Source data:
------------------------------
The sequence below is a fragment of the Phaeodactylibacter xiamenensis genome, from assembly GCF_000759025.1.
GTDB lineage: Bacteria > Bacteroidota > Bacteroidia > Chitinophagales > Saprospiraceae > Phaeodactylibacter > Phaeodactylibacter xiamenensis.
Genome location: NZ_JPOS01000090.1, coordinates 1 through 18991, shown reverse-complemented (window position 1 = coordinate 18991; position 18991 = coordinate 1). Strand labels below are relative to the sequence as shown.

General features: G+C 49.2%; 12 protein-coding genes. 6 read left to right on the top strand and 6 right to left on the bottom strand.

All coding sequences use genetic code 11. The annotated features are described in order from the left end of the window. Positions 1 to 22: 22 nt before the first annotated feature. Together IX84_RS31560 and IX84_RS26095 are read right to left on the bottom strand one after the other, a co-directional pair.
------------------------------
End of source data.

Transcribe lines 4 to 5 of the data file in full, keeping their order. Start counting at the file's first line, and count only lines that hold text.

General features: G+C 49.2%; 12 protein-coding genes. 6 read left to right on the top strand and 6 right to left on the bottom strand.

All coding sequences use genetic code 11. The annotated features are described in order from the left end of the window. Positions 1 to 22: 22 nt before the first annotated feature. Together IX84_RS31560 and IX84_RS26095 are read right to left on the bottom strand one after the other, a co-directional pair.